Blink, and you missed it. That was the breakneck speed of Marc Jacobs‘ Runway collection shown in New York on the heels of Pride weekend in the marble atrium of the New York Public Library. As promised, the show started promptly at 7:30 PM. By 7:33 PM, Jacobs took the runway for a brief bow. It seemed to deliver an IRL presentation tailored to the attention spans of today’s digital audience, and the OpenAI, ChatGPT scripted show notes—however repetitive the computer’s writing was—presumably confirmed that.
Seeing the collection prior to reading the computer-generated text, the takeaway was classic Marc Jacobs; girly, sexy, and punkish at once; the knack the designer has for altering a traditional style but giving a gloss-up and badass attitude. To wit, the models who collectively presented as cisgender women sported singular blonde edgy shag hairdos and lots of miniskirts and tight looks as they marched full speed ahead down the runway once en masse and then up again before calling it a day.
There were a few bold, tailored looks to support the computer’s title of the collection; ‘Marc Jacobs: A striking fusion of masculine tailoring and feminine elegance.’ This was evidenced in five key suit looks in stark black and white tones with details like a nipped waist, cropped waist, oversized shoulders, and refined draping giving them a female take.
The majority of the collection, though, was grounded in the ‘altered gown’ styles which featured thigh-skimming hemlines, prominent shoulders, a revamped rounded bralette, and modern draping, altering the party dresses into sassy frocks both Courtney Love and Molly Ringwald a la Pretty in Pink could get behind. No doubt today’s It Girls, musically inclined or not, will clamor for these.
They were worn with black footless tights, white ankle socks, and flats, which ultimately couldn’t help but channel an Edie Sedgwick and give a nod to the underground New York music scene of the sixties, seventies, and even eighties that today’s youth continue to channel. A bloomer panty appeared in a few of the looks adding to the provocative nature of the minidresses.
What there wasn’t any of was fur, real or faux. That didn’t stop Peta from causing a random disruption before and after the tightly edited show of just 100-plus guests, virtually devoid of the scrum of street-style photographers and fans. Jacobs has never been known for fur garments per se, and recent collections only feature faux-fur jackets, etc. Chants accusing the designer of having blood on his hand were misdirected and perhaps a stab at the industry as a whole. In any case, their ire was even more annoying as they screeched at guests through bull horns.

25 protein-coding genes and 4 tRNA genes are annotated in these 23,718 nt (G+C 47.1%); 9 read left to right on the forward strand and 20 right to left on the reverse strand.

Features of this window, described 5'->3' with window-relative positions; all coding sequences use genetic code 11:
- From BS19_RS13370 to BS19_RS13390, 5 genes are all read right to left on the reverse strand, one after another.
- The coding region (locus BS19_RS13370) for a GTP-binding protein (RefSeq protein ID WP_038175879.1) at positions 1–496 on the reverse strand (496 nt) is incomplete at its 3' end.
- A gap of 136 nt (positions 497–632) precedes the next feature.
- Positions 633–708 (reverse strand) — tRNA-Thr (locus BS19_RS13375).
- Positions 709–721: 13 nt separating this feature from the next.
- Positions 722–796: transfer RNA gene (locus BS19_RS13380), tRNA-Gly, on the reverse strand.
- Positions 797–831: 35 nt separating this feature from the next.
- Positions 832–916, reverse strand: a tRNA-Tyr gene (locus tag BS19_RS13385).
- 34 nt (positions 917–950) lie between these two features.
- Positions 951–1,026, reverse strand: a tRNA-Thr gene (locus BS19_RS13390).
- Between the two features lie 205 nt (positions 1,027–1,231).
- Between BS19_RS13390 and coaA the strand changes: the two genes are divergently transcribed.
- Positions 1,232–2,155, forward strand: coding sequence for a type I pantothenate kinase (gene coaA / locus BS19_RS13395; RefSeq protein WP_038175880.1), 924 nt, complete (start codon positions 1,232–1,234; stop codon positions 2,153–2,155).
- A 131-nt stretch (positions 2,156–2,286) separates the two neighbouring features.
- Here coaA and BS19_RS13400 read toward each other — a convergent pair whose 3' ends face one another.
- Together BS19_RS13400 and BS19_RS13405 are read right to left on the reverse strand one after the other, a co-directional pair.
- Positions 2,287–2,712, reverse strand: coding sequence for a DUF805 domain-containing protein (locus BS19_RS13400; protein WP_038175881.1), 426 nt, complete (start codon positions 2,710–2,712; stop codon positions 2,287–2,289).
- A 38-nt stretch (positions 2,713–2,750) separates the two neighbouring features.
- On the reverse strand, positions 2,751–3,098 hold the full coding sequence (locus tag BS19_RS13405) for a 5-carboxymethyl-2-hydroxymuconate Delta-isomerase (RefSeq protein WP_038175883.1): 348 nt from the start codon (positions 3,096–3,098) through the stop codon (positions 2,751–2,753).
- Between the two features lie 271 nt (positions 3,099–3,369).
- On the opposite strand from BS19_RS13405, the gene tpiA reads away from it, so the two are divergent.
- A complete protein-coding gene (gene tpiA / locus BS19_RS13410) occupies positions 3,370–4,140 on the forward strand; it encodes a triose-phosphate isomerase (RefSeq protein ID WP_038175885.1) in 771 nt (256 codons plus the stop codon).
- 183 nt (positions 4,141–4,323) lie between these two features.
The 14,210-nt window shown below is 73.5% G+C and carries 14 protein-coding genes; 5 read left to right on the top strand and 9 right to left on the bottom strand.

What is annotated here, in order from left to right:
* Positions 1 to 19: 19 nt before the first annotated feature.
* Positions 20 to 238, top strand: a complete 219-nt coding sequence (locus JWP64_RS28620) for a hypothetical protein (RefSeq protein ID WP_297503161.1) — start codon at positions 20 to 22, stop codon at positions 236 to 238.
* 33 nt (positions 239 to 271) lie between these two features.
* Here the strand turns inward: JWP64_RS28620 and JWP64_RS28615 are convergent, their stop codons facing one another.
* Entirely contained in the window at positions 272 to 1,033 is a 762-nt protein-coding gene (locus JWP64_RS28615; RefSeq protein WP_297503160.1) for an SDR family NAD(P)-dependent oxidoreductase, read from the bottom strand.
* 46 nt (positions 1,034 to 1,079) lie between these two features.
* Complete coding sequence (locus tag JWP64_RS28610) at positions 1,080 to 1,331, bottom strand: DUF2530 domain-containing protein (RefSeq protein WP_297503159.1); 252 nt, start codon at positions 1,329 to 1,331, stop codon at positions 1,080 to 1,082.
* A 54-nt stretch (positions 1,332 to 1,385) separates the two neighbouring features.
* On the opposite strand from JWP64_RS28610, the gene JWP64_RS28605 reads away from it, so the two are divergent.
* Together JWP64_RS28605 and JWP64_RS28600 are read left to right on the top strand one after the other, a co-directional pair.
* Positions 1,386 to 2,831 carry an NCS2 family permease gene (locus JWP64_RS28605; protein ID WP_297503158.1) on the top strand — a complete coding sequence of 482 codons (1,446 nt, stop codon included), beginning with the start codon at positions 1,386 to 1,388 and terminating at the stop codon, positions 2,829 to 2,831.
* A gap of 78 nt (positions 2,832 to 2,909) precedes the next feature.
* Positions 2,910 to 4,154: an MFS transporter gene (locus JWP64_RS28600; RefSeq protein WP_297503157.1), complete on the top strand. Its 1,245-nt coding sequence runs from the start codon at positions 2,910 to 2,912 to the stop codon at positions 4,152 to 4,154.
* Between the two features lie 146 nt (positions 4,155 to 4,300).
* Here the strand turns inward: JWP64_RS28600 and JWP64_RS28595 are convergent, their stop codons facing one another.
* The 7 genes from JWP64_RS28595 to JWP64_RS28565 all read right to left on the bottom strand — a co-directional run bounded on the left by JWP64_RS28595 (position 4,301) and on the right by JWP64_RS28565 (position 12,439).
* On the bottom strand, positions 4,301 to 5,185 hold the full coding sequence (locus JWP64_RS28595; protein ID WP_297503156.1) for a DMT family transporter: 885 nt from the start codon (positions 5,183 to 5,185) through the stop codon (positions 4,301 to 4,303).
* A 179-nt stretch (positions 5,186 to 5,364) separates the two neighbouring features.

Jacob’s off-calendar show of the collection, which is carried exclusively at Bergdorf Goodmen, was a treat to anyone in attendance. It fell on the same night as a Tears for Fears concert nearby at Madison Square Garden. The punctual and hasty runway show was a convenience for anyone double-booked for the evening; however, it shocked some guests— which included Anna Sui, Nicky Hilton, Inez Lamsweerde and Vinoodh Matadin—witnessing the accelerated spectacle.
The beloved designer and the band members Curt Smith and Roland Orzabal are creative contemporaries; Jacobs founded his namesake label in 1984, and Tears for Fears was formed in 1981. Each artist has a body of work they are known for that is constantly added to with fresh material. The duo delivered that in their first gig at MSG, playing two hours of hits they are known for, while introducing newer tracks. Similarly, Jacobs did the same thing with his show, classic Marc, with a contemporary twist. It would have been nicer to have been able to soak up the moment for longer. As Jacobs did a perfunctory bow at the end of the show, a parallel to the genius kid in science class that awkwardly rushes through his class presentation, albeit being the best one, was easy to draw.
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